The cultural and regional divisions wracking this nation are the latest flare-up of a persistent conflict in American politics. But it's more than just a rematch of the Civil War. It's even deeper than that. It goes all the way back to Britain, where the ancestors of today's Northerners and Southerners didn't get along, either. The colonists brought their squabbling cultures to North America, where the fight continues to this day.
The ancestral homeland of today's Democratic Party is a place called East Anglia, in the lowlands of southeastern England. Its people were mostly Saxons, and they governed themselves through councils called "folkmoots," which became the model for the New England Town Meeting. Many East Anglians were middle-class artisans, and their literacy rate was twice the rest of England's - Cambridge University is located here. They were also anti-aristocratic - during the English Civil War, they sided with Oliver Cromwell in his fight to defeat Charles I and the Divine Right of Kings.
The East Anglians brought their book-learning ways to New England, where they founded Harvard. To this day, New England has higher levels of income and education than any other part of the country. In his book Albion's Seed: Four British Folkways in North America, Fischer describes their philosophy of government as "ordered liberty," which is another way of saying "liberalism."
"Ordered liberty" also meant accepting restraints on one's behavior to preserve social harmony. In modern terms, that means gun control, sexual harassment laws and environmental regulations. It's also why you see so many small cars in New England.
Virginia was settled by the Cavaliers, the Puritans' royalist enemies in the English Civil War. They came from southwestern England, which was Norman-influenced and aristocratic.
Virginians believed in hierarchy. Their laws were designed to preserve the power of masters over servants. In a New England town, the cop was an elected constable. In a Virginia county, it was a sheriff, appointed by the king. Executions were common, but only for poor folks. Gentlemen were often let off with a brand on the thumb.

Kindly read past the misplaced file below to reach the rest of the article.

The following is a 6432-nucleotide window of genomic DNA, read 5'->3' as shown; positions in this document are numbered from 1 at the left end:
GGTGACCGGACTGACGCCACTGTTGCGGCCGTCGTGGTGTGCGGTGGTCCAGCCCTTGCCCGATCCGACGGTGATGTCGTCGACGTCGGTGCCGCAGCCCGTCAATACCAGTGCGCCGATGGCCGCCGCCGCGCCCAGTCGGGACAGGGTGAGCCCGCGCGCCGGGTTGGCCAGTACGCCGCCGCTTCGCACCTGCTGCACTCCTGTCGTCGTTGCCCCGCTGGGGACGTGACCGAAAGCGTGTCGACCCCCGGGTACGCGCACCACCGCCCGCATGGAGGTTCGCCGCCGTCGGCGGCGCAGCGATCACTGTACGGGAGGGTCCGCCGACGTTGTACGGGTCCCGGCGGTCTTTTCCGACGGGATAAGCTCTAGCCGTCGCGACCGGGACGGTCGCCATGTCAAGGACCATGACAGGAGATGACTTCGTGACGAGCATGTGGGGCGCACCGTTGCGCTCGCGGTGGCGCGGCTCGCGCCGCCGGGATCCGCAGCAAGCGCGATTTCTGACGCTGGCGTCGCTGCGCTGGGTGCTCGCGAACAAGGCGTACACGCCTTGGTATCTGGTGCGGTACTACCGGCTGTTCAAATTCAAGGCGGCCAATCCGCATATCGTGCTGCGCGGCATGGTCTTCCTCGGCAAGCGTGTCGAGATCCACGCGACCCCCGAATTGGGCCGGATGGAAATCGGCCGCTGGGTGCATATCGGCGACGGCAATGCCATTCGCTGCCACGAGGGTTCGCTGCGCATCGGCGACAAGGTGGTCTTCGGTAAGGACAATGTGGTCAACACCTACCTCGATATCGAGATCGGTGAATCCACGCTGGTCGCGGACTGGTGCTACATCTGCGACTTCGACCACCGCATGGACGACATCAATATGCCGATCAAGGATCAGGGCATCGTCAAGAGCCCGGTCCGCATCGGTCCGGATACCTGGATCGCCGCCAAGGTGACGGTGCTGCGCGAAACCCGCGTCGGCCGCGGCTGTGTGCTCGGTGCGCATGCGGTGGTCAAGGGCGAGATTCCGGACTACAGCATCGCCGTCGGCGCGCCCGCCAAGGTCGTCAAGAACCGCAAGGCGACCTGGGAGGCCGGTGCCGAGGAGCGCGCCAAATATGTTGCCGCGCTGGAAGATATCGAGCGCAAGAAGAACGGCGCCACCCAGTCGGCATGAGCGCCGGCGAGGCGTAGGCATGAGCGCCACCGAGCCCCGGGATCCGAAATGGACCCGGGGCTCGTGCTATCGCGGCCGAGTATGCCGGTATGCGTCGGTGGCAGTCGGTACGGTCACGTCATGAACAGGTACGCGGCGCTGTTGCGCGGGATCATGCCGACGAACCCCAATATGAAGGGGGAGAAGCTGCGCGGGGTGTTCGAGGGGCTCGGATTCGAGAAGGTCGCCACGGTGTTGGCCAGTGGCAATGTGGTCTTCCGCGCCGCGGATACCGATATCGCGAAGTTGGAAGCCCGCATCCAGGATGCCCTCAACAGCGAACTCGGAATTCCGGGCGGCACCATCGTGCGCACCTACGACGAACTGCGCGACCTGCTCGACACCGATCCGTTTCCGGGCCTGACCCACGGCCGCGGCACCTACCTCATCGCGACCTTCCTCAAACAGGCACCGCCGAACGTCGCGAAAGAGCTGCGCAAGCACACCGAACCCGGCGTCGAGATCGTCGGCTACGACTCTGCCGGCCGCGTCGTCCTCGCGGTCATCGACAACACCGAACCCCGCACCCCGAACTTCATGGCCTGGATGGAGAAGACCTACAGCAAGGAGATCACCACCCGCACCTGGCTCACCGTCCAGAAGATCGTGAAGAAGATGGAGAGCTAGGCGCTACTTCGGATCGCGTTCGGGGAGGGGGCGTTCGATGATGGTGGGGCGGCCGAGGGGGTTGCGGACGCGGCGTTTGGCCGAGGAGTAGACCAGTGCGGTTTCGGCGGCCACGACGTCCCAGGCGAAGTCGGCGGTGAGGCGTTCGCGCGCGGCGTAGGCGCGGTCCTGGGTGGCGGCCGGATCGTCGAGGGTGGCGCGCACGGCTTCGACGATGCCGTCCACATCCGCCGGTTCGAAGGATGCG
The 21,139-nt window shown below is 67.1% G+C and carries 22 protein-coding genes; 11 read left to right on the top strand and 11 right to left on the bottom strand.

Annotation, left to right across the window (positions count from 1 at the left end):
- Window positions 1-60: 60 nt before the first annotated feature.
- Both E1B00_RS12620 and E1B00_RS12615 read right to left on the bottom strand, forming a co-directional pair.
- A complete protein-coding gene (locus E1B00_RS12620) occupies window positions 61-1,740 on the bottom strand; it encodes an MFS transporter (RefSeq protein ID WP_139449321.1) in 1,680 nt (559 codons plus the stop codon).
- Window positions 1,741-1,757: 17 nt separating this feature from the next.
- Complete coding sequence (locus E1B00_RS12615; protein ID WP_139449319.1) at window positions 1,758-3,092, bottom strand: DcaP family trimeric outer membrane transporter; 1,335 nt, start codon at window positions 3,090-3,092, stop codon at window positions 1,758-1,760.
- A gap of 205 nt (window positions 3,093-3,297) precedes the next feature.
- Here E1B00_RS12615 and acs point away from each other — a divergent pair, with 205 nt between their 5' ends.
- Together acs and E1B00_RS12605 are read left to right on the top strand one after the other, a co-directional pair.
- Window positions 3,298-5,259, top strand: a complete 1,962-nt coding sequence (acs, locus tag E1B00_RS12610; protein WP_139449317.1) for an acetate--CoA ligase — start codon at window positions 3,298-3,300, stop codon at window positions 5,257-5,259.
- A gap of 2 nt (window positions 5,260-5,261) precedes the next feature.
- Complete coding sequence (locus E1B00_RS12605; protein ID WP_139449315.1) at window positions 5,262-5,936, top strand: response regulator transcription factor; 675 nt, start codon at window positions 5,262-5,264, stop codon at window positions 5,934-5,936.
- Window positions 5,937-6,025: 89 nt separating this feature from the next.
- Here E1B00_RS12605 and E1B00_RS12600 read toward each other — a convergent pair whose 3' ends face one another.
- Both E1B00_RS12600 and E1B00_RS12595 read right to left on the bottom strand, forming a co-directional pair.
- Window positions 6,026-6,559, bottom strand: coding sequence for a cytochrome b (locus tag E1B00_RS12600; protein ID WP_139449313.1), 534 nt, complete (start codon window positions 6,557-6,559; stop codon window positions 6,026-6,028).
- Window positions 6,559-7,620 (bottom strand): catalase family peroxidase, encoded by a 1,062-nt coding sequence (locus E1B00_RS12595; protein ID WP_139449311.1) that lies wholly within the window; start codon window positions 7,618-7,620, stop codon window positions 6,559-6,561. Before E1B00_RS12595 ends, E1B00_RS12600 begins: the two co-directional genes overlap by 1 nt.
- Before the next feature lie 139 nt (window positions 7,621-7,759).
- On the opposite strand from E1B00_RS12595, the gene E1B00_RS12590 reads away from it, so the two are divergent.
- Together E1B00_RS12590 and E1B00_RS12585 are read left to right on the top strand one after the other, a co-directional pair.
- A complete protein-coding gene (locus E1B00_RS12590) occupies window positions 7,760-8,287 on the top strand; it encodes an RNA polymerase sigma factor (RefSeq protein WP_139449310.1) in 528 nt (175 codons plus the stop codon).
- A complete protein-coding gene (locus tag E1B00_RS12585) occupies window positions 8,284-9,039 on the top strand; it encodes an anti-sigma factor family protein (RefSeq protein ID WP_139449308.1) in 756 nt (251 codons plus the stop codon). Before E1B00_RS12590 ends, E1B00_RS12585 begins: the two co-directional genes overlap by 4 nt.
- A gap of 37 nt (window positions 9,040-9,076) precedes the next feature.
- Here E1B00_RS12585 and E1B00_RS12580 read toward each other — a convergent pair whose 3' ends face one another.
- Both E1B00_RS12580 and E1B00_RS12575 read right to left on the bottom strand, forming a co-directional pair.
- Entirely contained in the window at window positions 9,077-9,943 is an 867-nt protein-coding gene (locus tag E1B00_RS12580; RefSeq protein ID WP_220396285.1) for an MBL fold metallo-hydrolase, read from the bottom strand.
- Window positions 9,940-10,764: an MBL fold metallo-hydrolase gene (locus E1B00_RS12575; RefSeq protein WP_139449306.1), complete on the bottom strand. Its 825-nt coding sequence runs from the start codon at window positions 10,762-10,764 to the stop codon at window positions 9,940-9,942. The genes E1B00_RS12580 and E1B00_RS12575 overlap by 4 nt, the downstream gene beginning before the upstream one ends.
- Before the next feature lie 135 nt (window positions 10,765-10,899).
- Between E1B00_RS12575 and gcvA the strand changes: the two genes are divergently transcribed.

You can't be a lord without someone to lord it over, so Virginia imported slaves from Africa.
The very first contested election for president was a tilt between Massachusetts and Virginia: in 1796, John Adams, the Boston lawyer with the Harvard degree, defeated Thomas Jefferson, the Virginia slaveholder.
After the Revolution, these cultures spread out across America. The New Englanders settled in upstate New York, the Western Reserve of Ohio, and then moved onward to Michigan, Wisconsin, Minnesota, Iowa, northern Indiana and northern Illinois. In his book The Cousins' Wars: Religion, Politics and the Triumph of Anglo-America, historian Kevin Phillips calls this region Greater New England. It was a world of middle-class farmers, liberal arts colleges and abolitionism. Eventually, it came to encompass Washington and Oregon as well. This part of the country voted overwhelmingly for Abraham Lincoln in 1860, and strongly supported the Union during the Civil War. Today, it's Democratic turf. Six generations later, Greater New England, added to the Delaware Valley, is an almost perfect overlay of what we call the Blue States.
The regions diverge strongly on the use of violence. The Cavaliers brought with them an honor culture, in which duels and feuds were acceptable ways to avenge insults. Andrew Jackson, the first Scotch-Irish president, once killed a man in a duel. In New England, writes Fischer, "for more than three centuries, town schools have taught children not to use violence to solve their social problems." As Sen. James Webb, D-Va., once put it, "There's an old saying in the mountain South. Insult a Yankee and he'll sue you. Insult a mountain boy and he'll kill you." The murder rate in the South is 7 per 100,000. In New England, it is 2.4.
"[The South] strongly supported every American war no matter what it was about or who it was against," Fischer writes. "Southern ideas of honor and the warrior ethic combined to create regional war fevers of great intensity in 1798, 1812, 1846, 1861, 1898, 1941, 1950 and 1965." And, he could add, in 2003.
The bitter deadlock could also end with the rise of what Fischer calls an "omnibus candidate" who unites every region in a time of crisis. The greatest omnibus candidate of the 20th Century was Franklin D. Roosevelt. Once he left office, the nation lapsed back into its regional sniping.
Four years ago, there was hope that Barack Obama could be the same sort of president, but if you look at a map of where Obama and Mitt Romney stand in the polls, you can see the battle lines are still there.